In contrast to a centralized, rules-based leadership system, mission-driven culture relies on disciplined individual initiative and professional judgment in interpreting a set of principles, and one of MDC’s most powerful organizational effects is that while accountability goes up, liability goes down.

Thus, external evaluation is left to determine whether the operator’s judgment was within acceptable or reasonable limits by people with roughly the same level of training, qualifications and experience as the decision maker in question. Moreover, because fear of liability is reduced, leaders can use more peer reviews or Facilitated Learning Analysis Teams for minor failures and near misses, and real discipline is reserved for willfully violating policy or for gross negligence. All other issues can be dealt with through mentoring and training.

To be sure, operator accountability is paramount. They have to trust their leadership and be trusted by leadership. Operators must be trained and extremely proficient in principles based critical thinking. Consider for a moment our story of the Fire Div Chief unwilling to save a drowning child if doing so meant violating department policies and procedures.

It is doubtful that those rules were enacted specifically to hamper lifesaving actions, but rather to limit some other action or behavior that ran contrary to the organization’s mission or produced undesirable outcomes. Thus the intent of the policies and procedures are lost and blind adherence to them results not only in individual failure, but ultimately organizational failure as well.

Organizational leaders who have adopted intent based planning approaches to address this gap in mission achievement, describe the following indicators of success:

  1. Leaders at all levels are feeling like the quality of risk decisions and discussions has improved.
  2. Leaders feel like the trust state has increased up and down the chain as well as with executive staff above the agency or incident management team.
  3. Leaders feel like they are getting fewer “surprises” as managers.
  4. Leaders feel like they are getting better “buy in” from cooperators and stakeholders.
  5. Leaders feel like they are getting higher levels of support internally and externally.

Other critical organizational metrics manifest over time: a decrease in grievances, an increase in retention, and fewer lost days. In totality, the six mission driven culture values, which provide for initiative, trust, truth and improvement, provide for greater individual judgment and accountability. Operators are specifically delegated the opportunity to succeed and, in doing so, the organization is aligned for success as well.

What’s most striking about the $11 billion of federal funding provided post-9/11 to state and local response organizations for equipment and technical training is the fact that only .0058 percent of it has been spent on command or leader development. Another way to view this is we’ve likely spent more money for the helmet and gear that go on a responder’s head, than what goes in it.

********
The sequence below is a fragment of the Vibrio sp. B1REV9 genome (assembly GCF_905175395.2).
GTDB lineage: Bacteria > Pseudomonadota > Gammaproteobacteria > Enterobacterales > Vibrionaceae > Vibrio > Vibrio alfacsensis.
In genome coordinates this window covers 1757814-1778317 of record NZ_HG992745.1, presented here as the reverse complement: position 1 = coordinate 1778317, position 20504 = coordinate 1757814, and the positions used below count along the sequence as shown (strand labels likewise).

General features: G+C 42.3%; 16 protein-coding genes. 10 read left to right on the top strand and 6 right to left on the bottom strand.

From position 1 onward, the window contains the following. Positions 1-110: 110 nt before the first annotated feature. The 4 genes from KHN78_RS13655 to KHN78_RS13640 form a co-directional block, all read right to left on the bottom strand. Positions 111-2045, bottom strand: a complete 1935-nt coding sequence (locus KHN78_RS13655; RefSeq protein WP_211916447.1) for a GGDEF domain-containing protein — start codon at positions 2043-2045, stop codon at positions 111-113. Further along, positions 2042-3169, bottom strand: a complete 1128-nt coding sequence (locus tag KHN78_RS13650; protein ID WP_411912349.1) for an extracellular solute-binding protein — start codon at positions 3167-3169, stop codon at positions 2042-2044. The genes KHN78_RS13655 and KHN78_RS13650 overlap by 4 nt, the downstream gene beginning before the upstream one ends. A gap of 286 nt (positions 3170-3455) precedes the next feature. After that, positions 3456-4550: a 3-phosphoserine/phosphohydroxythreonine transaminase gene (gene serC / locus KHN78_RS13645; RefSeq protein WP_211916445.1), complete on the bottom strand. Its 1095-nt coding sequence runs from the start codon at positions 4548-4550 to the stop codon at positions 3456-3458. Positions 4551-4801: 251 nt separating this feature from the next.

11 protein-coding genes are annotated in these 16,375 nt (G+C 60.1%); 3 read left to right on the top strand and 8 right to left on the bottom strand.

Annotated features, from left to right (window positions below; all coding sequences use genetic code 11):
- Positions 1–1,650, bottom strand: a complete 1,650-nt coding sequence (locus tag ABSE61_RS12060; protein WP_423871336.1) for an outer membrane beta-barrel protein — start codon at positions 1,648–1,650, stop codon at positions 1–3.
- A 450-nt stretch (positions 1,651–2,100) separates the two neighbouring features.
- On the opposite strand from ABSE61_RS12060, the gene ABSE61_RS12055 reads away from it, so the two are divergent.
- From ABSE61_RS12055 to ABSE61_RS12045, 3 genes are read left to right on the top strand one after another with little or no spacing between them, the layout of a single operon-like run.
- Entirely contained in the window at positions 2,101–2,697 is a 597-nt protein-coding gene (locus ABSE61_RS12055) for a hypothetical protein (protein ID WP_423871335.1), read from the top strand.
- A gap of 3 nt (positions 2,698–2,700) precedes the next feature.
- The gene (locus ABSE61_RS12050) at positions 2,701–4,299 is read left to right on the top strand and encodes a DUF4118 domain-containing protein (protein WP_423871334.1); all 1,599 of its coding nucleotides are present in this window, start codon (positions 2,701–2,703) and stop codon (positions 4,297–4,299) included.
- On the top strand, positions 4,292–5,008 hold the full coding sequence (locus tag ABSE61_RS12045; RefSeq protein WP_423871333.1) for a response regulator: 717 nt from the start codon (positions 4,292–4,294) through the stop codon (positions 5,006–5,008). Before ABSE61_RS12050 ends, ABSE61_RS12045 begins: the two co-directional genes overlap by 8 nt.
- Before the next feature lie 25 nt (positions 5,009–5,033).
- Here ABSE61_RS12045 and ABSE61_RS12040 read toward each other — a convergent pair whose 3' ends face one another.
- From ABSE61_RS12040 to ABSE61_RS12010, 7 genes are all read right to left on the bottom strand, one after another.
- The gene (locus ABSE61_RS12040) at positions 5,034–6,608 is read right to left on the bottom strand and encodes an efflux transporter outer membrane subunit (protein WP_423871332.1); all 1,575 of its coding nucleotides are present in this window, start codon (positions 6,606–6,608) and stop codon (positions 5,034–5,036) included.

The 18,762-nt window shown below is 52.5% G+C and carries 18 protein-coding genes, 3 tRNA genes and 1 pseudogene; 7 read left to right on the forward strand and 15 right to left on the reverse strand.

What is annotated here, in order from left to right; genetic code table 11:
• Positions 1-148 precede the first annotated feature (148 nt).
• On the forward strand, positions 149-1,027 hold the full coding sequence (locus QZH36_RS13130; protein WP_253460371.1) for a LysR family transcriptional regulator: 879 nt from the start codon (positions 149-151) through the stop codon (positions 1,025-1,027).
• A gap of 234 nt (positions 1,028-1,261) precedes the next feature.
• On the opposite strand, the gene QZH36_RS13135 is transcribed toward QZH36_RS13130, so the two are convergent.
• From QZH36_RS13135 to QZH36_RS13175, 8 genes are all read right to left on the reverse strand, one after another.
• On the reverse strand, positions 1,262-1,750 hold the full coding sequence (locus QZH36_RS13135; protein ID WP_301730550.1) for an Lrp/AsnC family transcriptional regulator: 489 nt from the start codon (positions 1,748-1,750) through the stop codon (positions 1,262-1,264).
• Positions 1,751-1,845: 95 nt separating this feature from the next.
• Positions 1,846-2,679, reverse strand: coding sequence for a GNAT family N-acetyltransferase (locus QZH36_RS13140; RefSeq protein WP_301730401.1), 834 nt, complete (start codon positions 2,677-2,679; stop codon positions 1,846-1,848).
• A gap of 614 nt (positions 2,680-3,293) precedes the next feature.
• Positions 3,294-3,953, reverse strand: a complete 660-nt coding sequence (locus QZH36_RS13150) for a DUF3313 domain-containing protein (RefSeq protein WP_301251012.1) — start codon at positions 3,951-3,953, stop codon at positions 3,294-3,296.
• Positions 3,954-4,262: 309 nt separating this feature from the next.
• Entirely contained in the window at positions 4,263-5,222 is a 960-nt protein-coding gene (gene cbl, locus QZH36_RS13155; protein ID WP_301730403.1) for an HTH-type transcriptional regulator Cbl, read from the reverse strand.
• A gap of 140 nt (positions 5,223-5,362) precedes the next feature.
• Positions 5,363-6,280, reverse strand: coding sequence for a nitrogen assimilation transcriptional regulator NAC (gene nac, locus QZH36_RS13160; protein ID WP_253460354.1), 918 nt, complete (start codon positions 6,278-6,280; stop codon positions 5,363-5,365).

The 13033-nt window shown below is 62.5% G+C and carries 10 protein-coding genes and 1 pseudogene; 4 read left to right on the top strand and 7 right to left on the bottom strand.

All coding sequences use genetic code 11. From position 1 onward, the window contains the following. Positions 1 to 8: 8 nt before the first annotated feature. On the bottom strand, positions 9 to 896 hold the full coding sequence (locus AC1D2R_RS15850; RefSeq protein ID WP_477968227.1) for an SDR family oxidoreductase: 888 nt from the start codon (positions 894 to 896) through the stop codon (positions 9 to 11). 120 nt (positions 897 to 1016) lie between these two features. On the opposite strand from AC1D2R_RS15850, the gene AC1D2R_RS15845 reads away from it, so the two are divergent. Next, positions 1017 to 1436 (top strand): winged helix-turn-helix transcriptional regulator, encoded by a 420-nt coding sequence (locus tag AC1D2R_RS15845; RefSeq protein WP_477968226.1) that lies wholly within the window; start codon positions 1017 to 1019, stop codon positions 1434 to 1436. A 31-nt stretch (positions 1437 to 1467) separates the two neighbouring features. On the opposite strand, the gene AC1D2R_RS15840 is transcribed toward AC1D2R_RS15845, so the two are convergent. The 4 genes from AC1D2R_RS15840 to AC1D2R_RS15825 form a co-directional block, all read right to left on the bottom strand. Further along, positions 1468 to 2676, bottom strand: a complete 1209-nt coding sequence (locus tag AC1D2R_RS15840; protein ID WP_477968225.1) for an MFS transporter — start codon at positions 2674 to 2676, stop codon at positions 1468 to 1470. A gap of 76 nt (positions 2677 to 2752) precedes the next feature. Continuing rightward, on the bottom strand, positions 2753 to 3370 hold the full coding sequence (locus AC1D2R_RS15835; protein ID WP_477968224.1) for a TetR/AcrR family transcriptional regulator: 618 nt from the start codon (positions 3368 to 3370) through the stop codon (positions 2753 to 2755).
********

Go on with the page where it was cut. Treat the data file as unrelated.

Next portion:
Priorities have focused on acquiring “things” as opposed to developing skills such as decision-making, critical thinking and judgment during chaotic, complex events. The investment and commitment to developing the right culture is the necessary next step in the evolution of emergency services.

There is no denying the increased challenges responders face. Expectations are expanding; risk is escalating; societal networks are growing more complex and, consequently, more vulnerable. In this world, the centralized decision-making model is increasingly a recipe for failure.

MDC and its intent based principles and tools encourage and enable critical thinking, a common operating picture, concentric decision-making, and risk management at the operator level. MDC minimizes the friction, uncertainty and risk inherent in the Fog of War by increasing flexibility and adaptability. Using the context of leader’s intent, operational decisions are accelerated to take advantage of opportunities for success in the field.

MDC is not like a fire extinguisher — in case of emergency break glass — you can pull out and use only when a crisis hits. To be there when “it” hits the fan, it must be part of how business is done every day. In other words, train as you fight.

In the military, a force multiplier is a… “capability that, when added to and employed by a combat force, significantly increases the combat potential of that force and thus enhances the probability of successful mission accomplishment.” Mission Driven Culture is a force multiplier.

The call to action is for senior leaders of today’s emergency response agencies to make the investment of time, energy and resources to build the culture that is adaptive and resilient to the ever-growing list of challenges. The outcome will be a higher level of customer service and mission accomplishment; increased trust within the community; and, leaders better prepared for future positions of increased responsibility as well as the large complex events they will undoubtedly encounter.

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